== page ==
Thursday, November 10, 2016


I've walked out in the middle of two musical events in the last month because of irritating patter by the performers, even though leaving one of them meant that I would miss more music by a favorite singer/songwriter.

I happened to attend both events with a friend who doesn't know a lot about music, other than what she likes, but knows a lot about theatre. (Her niece is a well-known playwright and her daughter was a theatre major.) In one case, I said, "I can't take any more of this." In the other case, my friend decided when she couldn't listen to more "babbling on and on."

Some patter is good. Your audience wants to feel they know you, so a personal line or two? Great.

Some patter is desirable, even useful. I coached a duo on a song for several weeks before I learned they'd written it in Colorado, not in the Northeast where they were performing. If they'd told me Colorado in the beginning, I would have heard (and coached) the song much differently. When Dan Dockery tells the story that inspired his "Streets of Gold," I hear much more in the song.

But why would I want to hear a singer/songwriter tell me, "I'm lazy?" (He really did say that.)  Unless I'm an idiot, when he finally stops talking and begins to sing, won't I be thinking that the song can't be that good because he was too lazy to spend time on it? Would he walk into a job interview and announce to the person behind the desk that he was lazy?

Why would I want another singer/songwriter to announce that she couldn't remember the lyrics, and then balance her smart phone on her knee so she could remember them? Am I likely to think her songs will be memorable to me? Actually, I do remember one line because she cribbed it from Joni Mitchell.

Then there was a guitar-playing singer/songwriter who announced up front that he was neither a guitarist nor a singer.

A lead singer who told insider jokes (I'm guessing they were jokes) to members of the audience he knew, leaving others in the audience feeling somehow deficient because they didn't get the joke anymore than I did. After we felt left out of the patter, how was the band going to bring us into the music?

Bottom line: Two members of the audience left musical events early, not because the music wasn't good, but because the patter didn't allow us to appreciate the music.

Creative Learning

I recently attended a series of  5 TEDx lectures with a friend. The next day, I realized that I remembered every point on of the lecturers had made in his allotted 20 minutes, even though I had not taken notes.  I checked with my friend, who is only peripherally interested in public speaking, and she, too, remembered what he'd said.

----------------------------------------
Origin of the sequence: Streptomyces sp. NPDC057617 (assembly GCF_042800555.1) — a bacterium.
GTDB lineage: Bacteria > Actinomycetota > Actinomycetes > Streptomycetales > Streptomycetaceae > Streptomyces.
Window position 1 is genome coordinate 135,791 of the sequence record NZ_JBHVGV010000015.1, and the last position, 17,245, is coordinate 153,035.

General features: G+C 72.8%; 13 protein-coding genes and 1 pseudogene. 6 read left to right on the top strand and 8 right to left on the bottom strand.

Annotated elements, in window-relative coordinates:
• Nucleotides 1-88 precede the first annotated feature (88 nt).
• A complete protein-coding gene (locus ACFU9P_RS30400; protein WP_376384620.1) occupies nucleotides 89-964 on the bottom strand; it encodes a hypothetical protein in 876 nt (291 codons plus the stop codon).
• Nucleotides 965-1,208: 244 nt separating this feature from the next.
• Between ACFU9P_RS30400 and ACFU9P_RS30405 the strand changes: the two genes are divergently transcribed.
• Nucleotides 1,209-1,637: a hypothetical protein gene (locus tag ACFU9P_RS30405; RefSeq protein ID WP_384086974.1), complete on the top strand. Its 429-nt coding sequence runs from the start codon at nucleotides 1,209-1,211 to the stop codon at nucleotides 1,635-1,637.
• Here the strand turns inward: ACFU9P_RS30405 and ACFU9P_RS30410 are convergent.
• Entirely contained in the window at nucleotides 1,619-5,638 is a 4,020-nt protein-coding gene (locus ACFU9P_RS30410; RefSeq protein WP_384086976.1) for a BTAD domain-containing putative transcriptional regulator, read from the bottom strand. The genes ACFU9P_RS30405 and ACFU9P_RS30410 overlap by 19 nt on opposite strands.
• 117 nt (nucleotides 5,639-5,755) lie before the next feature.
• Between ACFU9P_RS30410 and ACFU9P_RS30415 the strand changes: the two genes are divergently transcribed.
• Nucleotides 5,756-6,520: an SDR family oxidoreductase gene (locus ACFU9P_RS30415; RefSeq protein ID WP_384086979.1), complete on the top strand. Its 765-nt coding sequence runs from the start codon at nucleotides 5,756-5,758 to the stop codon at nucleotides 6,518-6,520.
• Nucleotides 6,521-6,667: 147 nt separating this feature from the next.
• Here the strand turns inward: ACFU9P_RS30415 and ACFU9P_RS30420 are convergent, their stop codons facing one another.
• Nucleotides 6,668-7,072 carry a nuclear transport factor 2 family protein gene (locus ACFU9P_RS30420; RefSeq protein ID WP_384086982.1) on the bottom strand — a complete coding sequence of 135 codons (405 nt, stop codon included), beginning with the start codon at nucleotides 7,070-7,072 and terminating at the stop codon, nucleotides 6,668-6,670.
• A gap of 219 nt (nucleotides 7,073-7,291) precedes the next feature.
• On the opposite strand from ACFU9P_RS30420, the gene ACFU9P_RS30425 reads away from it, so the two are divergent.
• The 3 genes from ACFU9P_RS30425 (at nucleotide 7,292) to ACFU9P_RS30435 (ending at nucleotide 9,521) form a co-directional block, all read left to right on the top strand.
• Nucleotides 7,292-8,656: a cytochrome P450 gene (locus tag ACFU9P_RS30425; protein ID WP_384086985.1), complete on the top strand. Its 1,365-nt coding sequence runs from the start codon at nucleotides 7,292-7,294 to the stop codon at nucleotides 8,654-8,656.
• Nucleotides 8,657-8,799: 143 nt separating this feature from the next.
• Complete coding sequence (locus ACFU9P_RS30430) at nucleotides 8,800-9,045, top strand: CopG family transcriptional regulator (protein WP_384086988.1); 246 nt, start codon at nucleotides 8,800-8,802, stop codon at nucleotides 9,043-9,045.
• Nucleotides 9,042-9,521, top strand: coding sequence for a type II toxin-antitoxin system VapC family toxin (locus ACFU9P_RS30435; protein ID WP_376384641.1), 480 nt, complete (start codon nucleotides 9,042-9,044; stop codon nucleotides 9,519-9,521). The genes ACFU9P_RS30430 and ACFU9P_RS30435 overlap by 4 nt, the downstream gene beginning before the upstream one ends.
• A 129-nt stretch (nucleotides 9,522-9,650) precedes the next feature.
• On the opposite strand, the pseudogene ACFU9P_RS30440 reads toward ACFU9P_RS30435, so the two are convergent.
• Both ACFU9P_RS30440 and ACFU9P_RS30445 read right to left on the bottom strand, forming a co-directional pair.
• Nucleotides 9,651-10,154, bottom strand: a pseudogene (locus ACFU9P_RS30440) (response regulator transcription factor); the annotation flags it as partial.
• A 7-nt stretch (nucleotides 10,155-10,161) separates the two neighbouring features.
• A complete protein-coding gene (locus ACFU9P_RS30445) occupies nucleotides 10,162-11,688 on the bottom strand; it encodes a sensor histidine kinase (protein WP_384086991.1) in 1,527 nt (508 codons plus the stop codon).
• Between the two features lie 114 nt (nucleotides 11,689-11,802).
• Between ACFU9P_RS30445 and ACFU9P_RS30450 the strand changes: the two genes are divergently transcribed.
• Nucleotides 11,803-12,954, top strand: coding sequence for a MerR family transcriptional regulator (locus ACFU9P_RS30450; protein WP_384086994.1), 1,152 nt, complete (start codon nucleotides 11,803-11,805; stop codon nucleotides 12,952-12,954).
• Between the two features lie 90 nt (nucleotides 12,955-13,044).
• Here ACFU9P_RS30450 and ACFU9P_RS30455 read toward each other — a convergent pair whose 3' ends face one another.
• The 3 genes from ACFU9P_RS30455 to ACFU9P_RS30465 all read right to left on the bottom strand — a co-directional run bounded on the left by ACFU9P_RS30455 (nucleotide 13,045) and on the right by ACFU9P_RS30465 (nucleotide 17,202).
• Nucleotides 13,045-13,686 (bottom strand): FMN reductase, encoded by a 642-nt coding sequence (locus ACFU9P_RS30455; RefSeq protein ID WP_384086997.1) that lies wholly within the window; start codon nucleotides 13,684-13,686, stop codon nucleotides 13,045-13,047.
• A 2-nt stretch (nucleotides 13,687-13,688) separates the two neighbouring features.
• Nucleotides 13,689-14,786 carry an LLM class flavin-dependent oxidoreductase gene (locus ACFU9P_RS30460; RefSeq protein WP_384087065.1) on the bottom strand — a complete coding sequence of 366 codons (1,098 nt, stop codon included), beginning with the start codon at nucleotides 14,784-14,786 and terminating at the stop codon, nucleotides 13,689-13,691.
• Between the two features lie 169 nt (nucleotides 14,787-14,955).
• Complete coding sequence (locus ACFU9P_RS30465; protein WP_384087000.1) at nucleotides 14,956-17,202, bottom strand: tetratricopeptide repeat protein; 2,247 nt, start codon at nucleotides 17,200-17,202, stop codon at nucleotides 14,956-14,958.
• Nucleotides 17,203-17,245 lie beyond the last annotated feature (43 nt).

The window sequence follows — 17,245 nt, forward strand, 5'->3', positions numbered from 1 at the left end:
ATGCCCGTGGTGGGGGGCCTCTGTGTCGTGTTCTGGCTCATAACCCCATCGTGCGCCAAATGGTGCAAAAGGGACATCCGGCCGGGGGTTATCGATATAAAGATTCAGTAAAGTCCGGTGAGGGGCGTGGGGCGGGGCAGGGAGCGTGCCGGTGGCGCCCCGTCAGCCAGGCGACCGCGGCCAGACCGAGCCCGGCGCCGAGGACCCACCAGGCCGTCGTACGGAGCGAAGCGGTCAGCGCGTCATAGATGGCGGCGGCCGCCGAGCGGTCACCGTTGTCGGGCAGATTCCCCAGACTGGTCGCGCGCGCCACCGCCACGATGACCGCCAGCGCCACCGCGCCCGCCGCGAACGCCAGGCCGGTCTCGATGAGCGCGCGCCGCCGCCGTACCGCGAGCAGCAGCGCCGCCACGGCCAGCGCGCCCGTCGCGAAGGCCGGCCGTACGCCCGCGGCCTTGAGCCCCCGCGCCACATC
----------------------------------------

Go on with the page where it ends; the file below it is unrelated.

Strangely, I thought, neither of us had a strong visual memory of what the man looked like, what he wore, how he moved. We had the same response to another of the lecturers—we didn't remember him, we remembered his general message.

The purpose of most lectures is to provide information, information that we will remember and think about. Why was one of those 5 speakers so successful that I still can almost quote his speech?

Granted, he owns a business that requires presentations on a regular basis. But what principles had he learned in the process of creating a successful international company?

He began with a "hook," a $50 billion mistake that took 10 years of his life. He had our attention right away.

He next mentioned his state of despondency as he tried to find a new path. An emotion that everyone in his audience could relate to, a state that seems to be necessary before any creative breakthrough. Now we were with him, ready to follow his thinking.

Then a bit of history about his field—when and why the $50 billion mistake, which had seemed progressive at the time, had its origins. Although I was familiar with that history, he added a perspective that had never occurred to me.

His first slides gave us visual images of the "old way" of thinking about the problem, and then the "new way." Without printed labels, without any horrible power points. We were free to respond emotionally, and to agree with him that his new way was the right one.

His last point was about change—When we change one aspect of a problem, we create the necessity of change in every process connected to it. That point reminded my friend of a change she had made in the same system our lecturer was talking about.

I think that, if we were young enough, both of us would have applied this week for a job in his company.

I began writing this post with the question: Why wast the lecture memorable, while the speaker was not? I thought the answer was: Because he focused completely on his message and not himself.

Then I realized that every one of the arguments I'd been making to support that answer involved our responses as audience members. So perhaps the answer to my question was: The speaker thought of himself as the conduit between his message and his audience.

Then I looked, belatedly, at the title of the lecture—"Designing for Learning in the Creative Age"—and realized that the audience had been taken through the creative process itself in 20 minutes.